Sunday, November 2, 2014

Use Git to Manage Build Artifacts (Part 1)

No, this does not mean "store them in git". Just don't do that, please.

Artifacts belong into an artifact repo, which can be anything from a shared file system to more sophisticated artifact servers, for example Sonatype Nexus or Artifactory.

What Are We Solving?

A big challenge for getting fast build turnaround is how to avoid rebuilding artifacts that have already been built before.

Most modern build systems have a way to define dependencies to prebuilt artifacts. Maven, for example, defined artifacts via a triplet of group-id, artifact-id and version. Simply listing all these GAV triplets (sometimes expanded via classifiers and extensions) in your maven POM (Project Object Model) file will cause the build to retrieve and use the desired prebuilt artifacts.

The problem with this approach is that usually, in a larger system, developers will work on multiple pieces at the same time. Usually developers need to make a choice whether they want the pieces to all live together in the same source tree within "sub-projects", or whether they wish to "publish" the artifacts in a separate build and then retrieve it in a different build.

Arguably, you want both. If you don't care about your dependencies, you just want to fly with the prebuilt ones and not worry. If you do care, you want to check them out and integrate your changes seamlessly into the build.

Maven's "solution" to this problem is the "SNAPSHOT" dependency. You publish every artifact using a version string ending in "SNAPSHOT". This is a marker where all artifacts published by the same build get stored as the same "version" in your artifact repository. This version is usually "opaque", that is you don't know and shouldn't care which snapshot you are getting as long as it's a consistent set.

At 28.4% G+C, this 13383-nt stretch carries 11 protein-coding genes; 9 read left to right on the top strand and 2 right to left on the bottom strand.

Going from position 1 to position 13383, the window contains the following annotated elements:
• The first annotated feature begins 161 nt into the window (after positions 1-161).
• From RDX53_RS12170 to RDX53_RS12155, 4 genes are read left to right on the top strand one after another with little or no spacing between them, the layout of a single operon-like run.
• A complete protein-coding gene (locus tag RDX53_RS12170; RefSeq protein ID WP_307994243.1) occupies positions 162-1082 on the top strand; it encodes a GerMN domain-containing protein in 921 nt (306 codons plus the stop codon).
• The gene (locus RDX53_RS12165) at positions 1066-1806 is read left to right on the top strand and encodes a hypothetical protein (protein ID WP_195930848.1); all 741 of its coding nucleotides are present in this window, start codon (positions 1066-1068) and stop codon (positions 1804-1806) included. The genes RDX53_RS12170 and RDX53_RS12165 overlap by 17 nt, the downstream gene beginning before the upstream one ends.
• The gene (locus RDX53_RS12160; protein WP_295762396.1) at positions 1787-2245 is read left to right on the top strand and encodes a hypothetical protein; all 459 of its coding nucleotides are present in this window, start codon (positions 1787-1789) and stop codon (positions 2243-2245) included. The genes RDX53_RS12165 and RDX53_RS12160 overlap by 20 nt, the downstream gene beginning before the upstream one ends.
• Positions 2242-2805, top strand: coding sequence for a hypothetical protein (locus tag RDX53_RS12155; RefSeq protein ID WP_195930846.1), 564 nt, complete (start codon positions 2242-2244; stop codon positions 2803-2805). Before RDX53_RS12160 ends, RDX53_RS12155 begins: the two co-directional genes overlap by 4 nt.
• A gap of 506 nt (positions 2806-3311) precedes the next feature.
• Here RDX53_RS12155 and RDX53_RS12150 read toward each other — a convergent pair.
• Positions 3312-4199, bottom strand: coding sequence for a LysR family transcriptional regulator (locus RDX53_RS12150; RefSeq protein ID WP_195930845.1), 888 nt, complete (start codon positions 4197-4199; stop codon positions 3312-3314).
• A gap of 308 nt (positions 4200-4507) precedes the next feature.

Sadly, the SNAPSHOT solution has several problems:
  • The definition of a "consistent set" is more like a happenstance. If it's the same build invocation, you get them - if your build requires multiple invocations (for example because you need to build on multiple architectures), it stops working right. In other words, there is no way to collect artifacts built from a single set of sources - you may get whatever happens to get uploaded last.
  • Since artifacts are cached, how the cache is refreshed matters. You cannot rely on using the latest artifacts to resolve your dependencies except if you clear the cache. And even if you get the latest, see above.
  • When you finalize your release, you need to go through all the version strings and remove the SNAPSHOT keyword, rebuild, publish the release, bump the version and then add the SNAPSHOT keywords back. The infamous maven release plugin will help with that, but in practice this is a lot of churn, and the whole point of using prebuilt artifacts is lost.
  • Snapshots piggy-back on a semantic version scheme which implies an ordering (v2.3.1 is  newer than v2.3.0), so you have no way to support code branches where you don't know or can't commit to any ordering. For example, if you use gerrit as your review system, you have no way of knowing the order in which changes will get merged, but you still need to get efficient validation builds done.
Now, in practice, it often works out fine, but wouldn't it by nice if we had a way to really know what we're getting and why? And wouldn't it be nice if we could just stop fiddling with the version strings?

Why Bother with Prebuilt Artifacts?